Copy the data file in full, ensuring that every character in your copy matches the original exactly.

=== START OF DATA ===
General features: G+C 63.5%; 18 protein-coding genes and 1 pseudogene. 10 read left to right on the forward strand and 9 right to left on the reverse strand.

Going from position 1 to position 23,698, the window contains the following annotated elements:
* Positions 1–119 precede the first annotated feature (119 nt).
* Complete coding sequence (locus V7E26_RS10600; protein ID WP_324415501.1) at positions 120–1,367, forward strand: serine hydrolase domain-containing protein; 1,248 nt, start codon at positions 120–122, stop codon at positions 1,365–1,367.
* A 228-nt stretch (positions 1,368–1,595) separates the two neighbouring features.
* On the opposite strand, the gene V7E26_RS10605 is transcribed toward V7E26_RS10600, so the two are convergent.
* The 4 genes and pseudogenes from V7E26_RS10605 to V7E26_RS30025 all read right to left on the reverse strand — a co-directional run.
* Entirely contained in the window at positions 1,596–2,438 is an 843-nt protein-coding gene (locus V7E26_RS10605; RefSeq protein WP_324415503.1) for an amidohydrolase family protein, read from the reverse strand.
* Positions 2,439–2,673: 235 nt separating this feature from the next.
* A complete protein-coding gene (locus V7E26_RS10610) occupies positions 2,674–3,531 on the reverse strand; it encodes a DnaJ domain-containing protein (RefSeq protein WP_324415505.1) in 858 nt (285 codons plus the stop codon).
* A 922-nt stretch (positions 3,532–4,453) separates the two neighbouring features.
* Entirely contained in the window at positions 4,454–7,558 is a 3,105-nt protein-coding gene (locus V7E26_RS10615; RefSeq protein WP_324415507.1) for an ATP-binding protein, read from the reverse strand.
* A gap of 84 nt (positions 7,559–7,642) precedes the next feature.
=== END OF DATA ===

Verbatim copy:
General features: G+C 63.5%; 18 protein-coding genes and 1 pseudogene. 10 read left to right on the forward strand and 9 right to left on the reverse strand.

Going from position 1 to position 23,698, the window contains the following annotated elements:
* Positions 1–119 precede the first annotated feature (119 nt).
* Complete coding sequence (locus V7E26_RS10600; protein ID WP_324415501.1) at positions 120–1,367, forward strand: serine hydrolase domain-containing protein; 1,248 nt, start codon at positions 120–122, stop codon at positions 1,365–1,367.
* A 228-nt stretch (positions 1,368–1,595) separates the two neighbouring features.
* On the opposite strand, the gene V7E26_RS10605 is transcribed toward V7E26_RS10600, so the two are convergent.
* The 4 genes and pseudogenes from V7E26_RS10605 to V7E26_RS30025 all read right to left on the reverse strand — a co-directional run.
* Entirely contained in the window at positions 1,596–2,438 is an 843-nt protein-coding gene (locus V7E26_RS10605; RefSeq protein WP_324415503.1) for an amidohydrolase family protein, read from the reverse strand.
* Positions 2,439–2,673: 235 nt separating this feature from the next.
* A complete protein-coding gene (locus V7E26_RS10610) occupies positions 2,674–3,531 on the reverse strand; it encodes a DnaJ domain-containing protein (RefSeq protein WP_324415505.1) in 858 nt (285 codons plus the stop codon).
* A 922-nt stretch (positions 3,532–4,453) separates the two neighbouring features.
* Entirely contained in the window at positions 4,454–7,558 is a 3,105-nt protein-coding gene (locus V7E26_RS10615; RefSeq protein WP_324415507.1) for an ATP-binding protein, read from the reverse strand.
* A gap of 84 nt (positions 7,559–7,642) precedes the next feature.